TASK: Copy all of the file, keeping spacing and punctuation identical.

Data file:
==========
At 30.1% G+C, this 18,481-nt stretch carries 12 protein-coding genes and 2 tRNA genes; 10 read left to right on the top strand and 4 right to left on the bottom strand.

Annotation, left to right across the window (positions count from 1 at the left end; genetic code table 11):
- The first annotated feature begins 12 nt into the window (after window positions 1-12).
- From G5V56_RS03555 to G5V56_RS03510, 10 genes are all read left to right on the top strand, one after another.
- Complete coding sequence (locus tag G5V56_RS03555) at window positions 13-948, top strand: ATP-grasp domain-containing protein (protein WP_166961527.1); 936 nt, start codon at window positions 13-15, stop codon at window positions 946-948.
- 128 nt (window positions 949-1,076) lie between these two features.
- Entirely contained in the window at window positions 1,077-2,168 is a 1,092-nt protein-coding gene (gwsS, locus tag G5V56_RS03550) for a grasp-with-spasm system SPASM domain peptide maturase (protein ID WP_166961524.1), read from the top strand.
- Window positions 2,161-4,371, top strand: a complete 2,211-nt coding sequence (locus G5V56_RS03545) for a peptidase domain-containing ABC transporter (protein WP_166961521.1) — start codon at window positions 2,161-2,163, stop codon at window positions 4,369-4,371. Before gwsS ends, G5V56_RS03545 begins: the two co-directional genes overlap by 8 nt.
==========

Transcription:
At 30.1% G+C, this 18,481-nt stretch carries 12 protein-coding genes and 2 tRNA genes; 10 read left to right on the top strand and 4 right to left on the bottom strand.

Annotation, left to right across the window (positions count from 1 at the left end; genetic code table 11):
- The first annotated feature begins 12 nt into the window (after window positions 1-12).
- From G5V56_RS03555 to G5V56_RS03510, 10 genes are all read left to right on the top strand, one after another.
- Complete coding sequence (locus tag G5V56_RS03555) at window positions 13-948, top strand: ATP-grasp domain-containing protein (protein WP_166961527.1); 936 nt, start codon at window positions 13-15, stop codon at window positions 946-948.
- 128 nt (window positions 949-1,076) lie between these two features.
- Entirely contained in the window at window positions 1,077-2,168 is a 1,092-nt protein-coding gene (gwsS, locus tag G5V56_RS03550) for a grasp-with-spasm system SPASM domain peptide maturase (protein ID WP_166961524.1), read from the top strand.
- Window positions 2,161-4,371, top strand: a complete 2,211-nt coding sequence (locus G5V56_RS03545) for a peptidase domain-containing ABC transporter (protein WP_166961521.1) — start codon at window positions 2,161-2,163, stop codon at window positions 4,369-4,371. Before gwsS ends, G5V56_RS03545 begins: the two co-directional genes overlap by 8 nt.